• What items do my kids play with the most? Put these lowest, in a very accessible area. Think about an easy way to store these items – maybe a bin without a lid so your kids are more likely to help put things back.

  • What items make the biggest mess? Consider putting these items up higher so that you can manage when they are used. What items do I want to help them with? Similar to above, these items might be messy or even loud (don't want the drum waking up the baby during nap time).

  • What are my kids heights? Put your younger child's favorite toys within reach for them, and your older child's favorite toys above.

  • What items need new/different storage? Maybe your containers are broken, or they just don't work for the contents. For example, do you really want the big trucks in a bin? Does that make it so only a few fit and your kid ends up dumping them all out anyway? Or Maybe you're tired of hanging up all the dress up items and they can happily live stuffed into a bin for your kids to easily access. Or maybe you need more clear containers that your kids can easily spot the items in, instead of dumping out various bins looking for that one item.

These lego containers weren't working anymore... creating way too many messes


Once you feel good about your editing session and have a system planned, time for the satisfying part: you'll start putting everything back in its new, more efficient spot. Psssst – you don't have to do it perfectly the first time around. Phew! Play around with different setups and test out what works, what looks good, what feels right for how your kids use the space.

Updated, smarter containment for my 6 year old

Once everything is in its right place, time to label. Your kid's age and stage will determine the labels that work best (and by work, I mean that they do what they're meant to do – help the people who use the items know what's in the bins). If you have young pre-readers, you might want to do picture labels.

If you have newer readers, make sure the print is large and clear. Otherwise it's choosing labels that you can easily change. I like writing directly on plastic containers, using blank business cards to slip into label clips, or reusable sticky notes. This way, I can update the labels as often as I need to.

More tips and tricks:


Use organizing items you have around the house as toy storage. I used a hanging shoe organizer as a home for my son's trucks. This was a huge win since those trucks take up so much space in bins and my son LOVES putting them back now. This setup could also work great for Barbies. Plus, my kids are at the age where it's almost impossible to get them to put there shoes in there anyway. They each have a basket for their shoes instead, and that works much better.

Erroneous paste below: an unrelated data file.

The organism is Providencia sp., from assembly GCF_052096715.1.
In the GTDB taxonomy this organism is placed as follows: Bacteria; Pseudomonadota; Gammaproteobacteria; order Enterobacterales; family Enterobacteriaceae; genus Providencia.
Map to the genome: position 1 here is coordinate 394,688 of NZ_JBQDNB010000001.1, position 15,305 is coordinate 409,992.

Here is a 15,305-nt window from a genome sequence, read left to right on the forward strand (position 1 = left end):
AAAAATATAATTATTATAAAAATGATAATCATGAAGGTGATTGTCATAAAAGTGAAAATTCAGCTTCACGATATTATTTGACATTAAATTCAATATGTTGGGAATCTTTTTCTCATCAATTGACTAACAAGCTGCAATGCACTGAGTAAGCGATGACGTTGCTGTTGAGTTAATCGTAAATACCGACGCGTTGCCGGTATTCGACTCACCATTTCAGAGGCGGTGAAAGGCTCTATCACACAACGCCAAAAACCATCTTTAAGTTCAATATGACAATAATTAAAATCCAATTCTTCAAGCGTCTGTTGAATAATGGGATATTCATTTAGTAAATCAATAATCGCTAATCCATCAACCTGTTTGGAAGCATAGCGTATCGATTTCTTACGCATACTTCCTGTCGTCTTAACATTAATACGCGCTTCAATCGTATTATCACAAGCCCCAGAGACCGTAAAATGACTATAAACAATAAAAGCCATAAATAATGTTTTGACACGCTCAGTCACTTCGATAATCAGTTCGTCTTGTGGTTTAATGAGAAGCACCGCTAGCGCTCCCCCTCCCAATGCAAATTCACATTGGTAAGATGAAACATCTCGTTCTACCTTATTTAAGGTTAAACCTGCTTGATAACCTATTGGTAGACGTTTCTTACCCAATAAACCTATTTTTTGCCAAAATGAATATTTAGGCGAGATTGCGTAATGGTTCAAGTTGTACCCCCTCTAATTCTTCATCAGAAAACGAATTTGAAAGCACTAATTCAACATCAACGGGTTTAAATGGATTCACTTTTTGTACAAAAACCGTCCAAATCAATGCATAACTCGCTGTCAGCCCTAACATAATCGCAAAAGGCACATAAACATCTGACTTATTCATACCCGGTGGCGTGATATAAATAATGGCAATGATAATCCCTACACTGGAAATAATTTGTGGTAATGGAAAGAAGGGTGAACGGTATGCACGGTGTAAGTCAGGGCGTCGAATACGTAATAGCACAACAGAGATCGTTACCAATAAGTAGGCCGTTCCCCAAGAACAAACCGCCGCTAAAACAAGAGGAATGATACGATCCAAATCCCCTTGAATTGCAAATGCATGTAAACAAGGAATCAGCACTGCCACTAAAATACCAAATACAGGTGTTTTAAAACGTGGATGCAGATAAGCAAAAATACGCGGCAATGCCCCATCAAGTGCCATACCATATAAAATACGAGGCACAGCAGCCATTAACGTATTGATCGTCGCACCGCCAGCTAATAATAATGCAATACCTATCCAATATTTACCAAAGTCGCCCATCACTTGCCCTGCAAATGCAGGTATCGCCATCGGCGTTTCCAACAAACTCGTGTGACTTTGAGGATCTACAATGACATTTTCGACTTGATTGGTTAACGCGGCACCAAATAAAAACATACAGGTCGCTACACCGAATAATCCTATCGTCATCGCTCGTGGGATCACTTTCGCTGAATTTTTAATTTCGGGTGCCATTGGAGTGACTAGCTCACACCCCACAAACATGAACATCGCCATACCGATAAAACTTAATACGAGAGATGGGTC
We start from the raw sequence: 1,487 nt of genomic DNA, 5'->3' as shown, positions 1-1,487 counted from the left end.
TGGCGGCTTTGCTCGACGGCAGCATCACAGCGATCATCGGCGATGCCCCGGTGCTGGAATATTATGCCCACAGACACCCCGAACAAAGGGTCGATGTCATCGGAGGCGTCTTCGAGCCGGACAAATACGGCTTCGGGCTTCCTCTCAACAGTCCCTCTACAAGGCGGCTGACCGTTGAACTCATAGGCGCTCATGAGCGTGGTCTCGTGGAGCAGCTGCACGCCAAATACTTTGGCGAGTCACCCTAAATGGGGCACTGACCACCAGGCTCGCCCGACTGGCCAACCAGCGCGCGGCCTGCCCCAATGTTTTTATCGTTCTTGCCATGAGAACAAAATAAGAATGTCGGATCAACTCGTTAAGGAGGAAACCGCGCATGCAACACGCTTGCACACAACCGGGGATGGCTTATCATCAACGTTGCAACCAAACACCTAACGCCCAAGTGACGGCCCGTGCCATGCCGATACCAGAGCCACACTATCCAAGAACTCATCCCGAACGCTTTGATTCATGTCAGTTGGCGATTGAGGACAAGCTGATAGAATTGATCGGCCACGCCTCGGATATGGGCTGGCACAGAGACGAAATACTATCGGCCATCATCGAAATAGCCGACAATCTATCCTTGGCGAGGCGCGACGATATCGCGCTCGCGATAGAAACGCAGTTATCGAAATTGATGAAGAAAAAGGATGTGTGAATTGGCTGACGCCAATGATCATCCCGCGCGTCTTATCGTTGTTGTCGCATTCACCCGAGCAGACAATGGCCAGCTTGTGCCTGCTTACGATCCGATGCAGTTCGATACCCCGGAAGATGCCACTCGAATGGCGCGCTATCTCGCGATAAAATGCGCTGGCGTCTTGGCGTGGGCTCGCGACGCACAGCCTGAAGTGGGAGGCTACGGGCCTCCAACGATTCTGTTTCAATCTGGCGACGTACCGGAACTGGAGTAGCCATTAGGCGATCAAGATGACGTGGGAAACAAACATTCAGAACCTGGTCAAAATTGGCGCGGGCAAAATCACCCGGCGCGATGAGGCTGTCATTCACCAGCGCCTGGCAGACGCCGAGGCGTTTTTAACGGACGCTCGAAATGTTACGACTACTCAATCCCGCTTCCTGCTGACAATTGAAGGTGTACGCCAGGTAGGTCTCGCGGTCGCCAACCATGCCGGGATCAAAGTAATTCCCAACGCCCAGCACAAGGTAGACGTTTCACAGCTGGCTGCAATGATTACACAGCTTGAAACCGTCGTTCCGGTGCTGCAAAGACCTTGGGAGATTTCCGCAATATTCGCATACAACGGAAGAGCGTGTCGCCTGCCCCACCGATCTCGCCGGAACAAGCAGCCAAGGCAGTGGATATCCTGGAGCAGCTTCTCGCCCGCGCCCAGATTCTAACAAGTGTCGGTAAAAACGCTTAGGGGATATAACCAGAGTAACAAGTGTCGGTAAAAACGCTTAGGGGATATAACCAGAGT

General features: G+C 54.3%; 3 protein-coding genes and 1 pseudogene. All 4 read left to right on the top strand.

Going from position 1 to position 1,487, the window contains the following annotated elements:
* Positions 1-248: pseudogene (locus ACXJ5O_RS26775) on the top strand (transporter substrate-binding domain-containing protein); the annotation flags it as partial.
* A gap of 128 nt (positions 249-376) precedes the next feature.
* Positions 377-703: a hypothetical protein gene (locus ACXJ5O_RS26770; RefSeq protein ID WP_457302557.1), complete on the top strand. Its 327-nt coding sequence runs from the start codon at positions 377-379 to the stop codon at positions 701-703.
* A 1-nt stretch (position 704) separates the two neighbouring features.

This Christmas my daughter doubled her American Girl doll collection (from 1 to 2), but those dolls come with a ton of accessories. So I needed to get creative about a better way to store the dolls and their stuff. I didn't like how we were tossing the doll into a bin – I want to teach my kids to take better care of their items that require care. I had an extra back-of-door organizer in my garage (I always use them for clients), so I turned it into an American Girl doll station. It could also totally work for barbies... or basically any other toy collection your child has.

Consider replacing the bulky containers that toys came in for smaller containers. We had obnoxiously big bins for rainbow looms and jewelry making items. I downsized from two huge bins to one bin.

If a current container is creating more trouble than good, swap it out (like I did above with the old lego cases). Here, I upgraded the open Lego Dots sorter for individual containers, thanks to emptied Welly bandage boxes. We love taking these handy little boxes in the car or to restaurants (you know, when we went to restaurants). So this upgrade serves multiple purposes: better containment for little pieces, now individual for all my kids, and eco-friendly!

You don't have to go out and buy all new items! Shop your other closets for containers, bins or baskets that work better. It might even help you refresh your other areas as well!

In the end, put in the hard work now to make it easy for you in the long run. Creating well-organized systems for my kid's spaces always saves me time because it helps them know where all their items are, they're less likely to trash the room in order to find items, they're more likely to care for the space, and upkeep is easier for me. Win win for everyone!

You can find a vide of the "after" on my Instagram, and you can find all products here:

Happy organizing!